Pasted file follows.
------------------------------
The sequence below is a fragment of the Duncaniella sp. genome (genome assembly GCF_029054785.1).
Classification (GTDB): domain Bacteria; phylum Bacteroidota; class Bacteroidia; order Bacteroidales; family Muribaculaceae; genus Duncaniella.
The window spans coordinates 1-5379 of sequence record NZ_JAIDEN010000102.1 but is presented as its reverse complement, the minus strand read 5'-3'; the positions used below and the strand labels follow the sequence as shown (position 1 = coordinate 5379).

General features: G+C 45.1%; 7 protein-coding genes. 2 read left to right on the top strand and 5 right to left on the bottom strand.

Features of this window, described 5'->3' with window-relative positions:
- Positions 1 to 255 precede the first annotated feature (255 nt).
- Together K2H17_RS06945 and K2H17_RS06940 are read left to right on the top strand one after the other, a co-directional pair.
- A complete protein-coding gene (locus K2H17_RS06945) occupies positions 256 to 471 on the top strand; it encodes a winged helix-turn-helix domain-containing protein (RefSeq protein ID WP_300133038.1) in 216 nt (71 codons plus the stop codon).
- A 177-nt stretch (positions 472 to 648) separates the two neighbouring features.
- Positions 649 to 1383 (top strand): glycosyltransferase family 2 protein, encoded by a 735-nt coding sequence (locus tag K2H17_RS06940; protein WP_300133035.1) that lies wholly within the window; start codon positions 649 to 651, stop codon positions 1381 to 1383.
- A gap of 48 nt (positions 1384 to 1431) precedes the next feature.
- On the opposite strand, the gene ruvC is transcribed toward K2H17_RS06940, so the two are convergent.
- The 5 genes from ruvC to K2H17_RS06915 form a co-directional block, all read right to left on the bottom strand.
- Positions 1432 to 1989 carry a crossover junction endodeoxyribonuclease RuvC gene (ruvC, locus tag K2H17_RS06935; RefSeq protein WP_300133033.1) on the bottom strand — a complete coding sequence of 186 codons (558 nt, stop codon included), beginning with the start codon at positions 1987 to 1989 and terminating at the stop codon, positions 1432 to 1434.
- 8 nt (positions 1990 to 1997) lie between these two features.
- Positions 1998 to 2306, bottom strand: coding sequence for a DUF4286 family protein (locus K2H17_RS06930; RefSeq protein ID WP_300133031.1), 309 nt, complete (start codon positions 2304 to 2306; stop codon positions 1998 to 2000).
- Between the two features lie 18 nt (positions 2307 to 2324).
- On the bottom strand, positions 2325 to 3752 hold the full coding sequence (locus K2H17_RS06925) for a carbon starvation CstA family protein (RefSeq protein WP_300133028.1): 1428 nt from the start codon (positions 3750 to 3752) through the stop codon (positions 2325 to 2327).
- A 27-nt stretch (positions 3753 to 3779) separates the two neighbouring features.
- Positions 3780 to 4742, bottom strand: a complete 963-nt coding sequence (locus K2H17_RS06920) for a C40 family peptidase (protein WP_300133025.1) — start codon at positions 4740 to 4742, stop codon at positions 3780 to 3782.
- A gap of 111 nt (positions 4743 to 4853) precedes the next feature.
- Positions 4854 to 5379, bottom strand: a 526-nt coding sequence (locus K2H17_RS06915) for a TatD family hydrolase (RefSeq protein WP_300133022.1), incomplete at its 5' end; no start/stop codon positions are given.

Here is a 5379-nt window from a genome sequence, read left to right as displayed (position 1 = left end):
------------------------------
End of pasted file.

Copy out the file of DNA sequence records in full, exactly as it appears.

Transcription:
The sequence below is a fragment of the Duncaniella sp. genome (genome assembly GCF_029054785.1).
Classification (GTDB): domain Bacteria; phylum Bacteroidota; class Bacteroidia; order Bacteroidales; family Muribaculaceae; genus Duncaniella.
The window spans coordinates 1-5379 of sequence record NZ_JAIDEN010000102.1 but is presented as its reverse complement, the minus strand read 5'-3'; the positions used below and the strand labels follow the sequence as shown (position 1 = coordinate 5379).

General features: G+C 45.1%; 7 protein-coding genes. 2 read left to right on the top strand and 5 right to left on the bottom strand.

Features of this window, described 5'->3' with window-relative positions:
- Positions 1 to 255 precede the first annotated feature (255 nt).
- Together K2H17_RS06945 and K2H17_RS06940 are read left to right on the top strand one after the other, a co-directional pair.
- A complete protein-coding gene (locus K2H17_RS06945) occupies positions 256 to 471 on the top strand; it encodes a winged helix-turn-helix domain-containing protein (RefSeq protein ID WP_300133038.1) in 216 nt (71 codons plus the stop codon).
- A 177-nt stretch (positions 472 to 648) separates the two neighbouring features.
- Positions 649 to 1383 (top strand): glycosyltransferase family 2 protein, encoded by a 735-nt coding sequence (locus tag K2H17_RS06940; protein WP_300133035.1) that lies wholly within the window; start codon positions 649 to 651, stop codon positions 1381 to 1383.
- A gap of 48 nt (positions 1384 to 1431) precedes the next feature.
- On the opposite strand, the gene ruvC is transcribed toward K2H17_RS06940, so the two are convergent.
- The 5 genes from ruvC to K2H17_RS06915 form a co-directional block, all read right to left on the bottom strand.
- Positions 1432 to 1989 carry a crossover junction endodeoxyribonuclease RuvC gene (ruvC, locus tag K2H17_RS06935; RefSeq protein WP_300133033.1) on the bottom strand — a complete coding sequence of 186 codons (558 nt, stop codon included), beginning with the start codon at positions 1987 to 1989 and terminating at the stop codon, positions 1432 to 1434.
- 8 nt (positions 1990 to 1997) lie between these two features.
- Positions 1998 to 2306, bottom strand: coding sequence for a DUF4286 family protein (locus K2H17_RS06930; RefSeq protein ID WP_300133031.1), 309 nt, complete (start codon positions 2304 to 2306; stop codon positions 1998 to 2000).
- Between the two features lie 18 nt (positions 2307 to 2324).
- On the bottom strand, positions 2325 to 3752 hold the full coding sequence (locus K2H17_RS06925) for a carbon starvation CstA family protein (RefSeq protein WP_300133028.1): 1428 nt from the start codon (positions 3750 to 3752) through the stop codon (positions 2325 to 2327).
- A 27-nt stretch (positions 3753 to 3779) separates the two neighbouring features.
- Positions 3780 to 4742, bottom strand: a complete 963-nt coding sequence (locus K2H17_RS06920) for a C40 family peptidase (protein WP_300133025.1) — start codon at positions 4740 to 4742, stop codon at positions 3780 to 3782.
- A gap of 111 nt (positions 4743 to 4853) precedes the next feature.
- Positions 4854 to 5379, bottom strand: a 526-nt coding sequence (locus K2H17_RS06915) for a TatD family hydrolase (RefSeq protein WP_300133022.1), incomplete at its 5' end; no start/stop codon positions are given.

Here is a 5379-nt window from a genome sequence, read left to right as displayed (position 1 = left end):